Premiering in competition at Cannes Film Festival last year, Kim Jee-woon reunited with long-time collaborator Song Kang-Ho for Cobweb. Capturing the star as a filmmaker frantically trying to finish the movie he believes will be his masterpiece, the film was picked up by Samuel Goldwyn Films for a U.S. release, now set for a February 9 debut in theaters and digitally.

Here’s the synopsis: “In the 1970s, Director Kim is obsessed by the desire to re-shoot the ending of his completed film ‘Cobweb’, but chaos and turmoil grip the set with interference from the censorship authorities, and the complaints of actors and producers who can’t understand the re-written ending. Will Kim be able to find a way through this chaos to fulfill his artistic ambitions and complete his masterpiece?”

David Katz said in his Cannes review, “Very much associated with the first wave of post-millennial South Korean cinema that made global inroads, Kim (known for twisty shockers like A Tale of Two Sisters and I Saw the Devil) intends Cobweb as both a film allowing him to take stock and memorialize his lucrative career while also making a case for himself to doubters––a tableful of snide film critics at a café feature in the opening moments, dismissed by Song Kang-ho’s lead, also called Kim, as “people who can’t make art.” Kim is a jobbing director in 1970s Seoul, then under a military dictatorship, for the Shinseong Film studio, established by his illustrious mentor Shin Seong-ho and now run by his descendants, as per national tradition for large businesses.”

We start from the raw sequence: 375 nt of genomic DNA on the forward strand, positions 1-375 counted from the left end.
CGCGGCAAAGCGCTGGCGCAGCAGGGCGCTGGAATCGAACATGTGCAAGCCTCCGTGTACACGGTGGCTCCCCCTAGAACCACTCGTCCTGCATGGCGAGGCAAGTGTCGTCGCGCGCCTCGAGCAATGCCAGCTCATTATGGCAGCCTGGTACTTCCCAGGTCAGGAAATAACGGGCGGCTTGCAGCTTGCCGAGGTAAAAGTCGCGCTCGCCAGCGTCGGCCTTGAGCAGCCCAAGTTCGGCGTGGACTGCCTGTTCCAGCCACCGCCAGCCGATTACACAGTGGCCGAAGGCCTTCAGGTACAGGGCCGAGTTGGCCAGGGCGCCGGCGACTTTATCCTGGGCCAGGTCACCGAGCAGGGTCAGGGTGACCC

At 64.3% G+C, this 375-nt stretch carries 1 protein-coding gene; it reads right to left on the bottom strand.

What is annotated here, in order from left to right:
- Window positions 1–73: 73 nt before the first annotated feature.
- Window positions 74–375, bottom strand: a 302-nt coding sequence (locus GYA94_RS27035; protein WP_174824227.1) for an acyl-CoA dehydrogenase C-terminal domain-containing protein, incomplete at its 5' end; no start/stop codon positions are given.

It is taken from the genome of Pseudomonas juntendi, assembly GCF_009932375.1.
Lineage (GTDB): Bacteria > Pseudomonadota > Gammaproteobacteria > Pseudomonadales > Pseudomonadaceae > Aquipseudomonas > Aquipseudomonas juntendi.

See the trailer and poster below.

Cobweb opens on February 9 in theaters and digitally.

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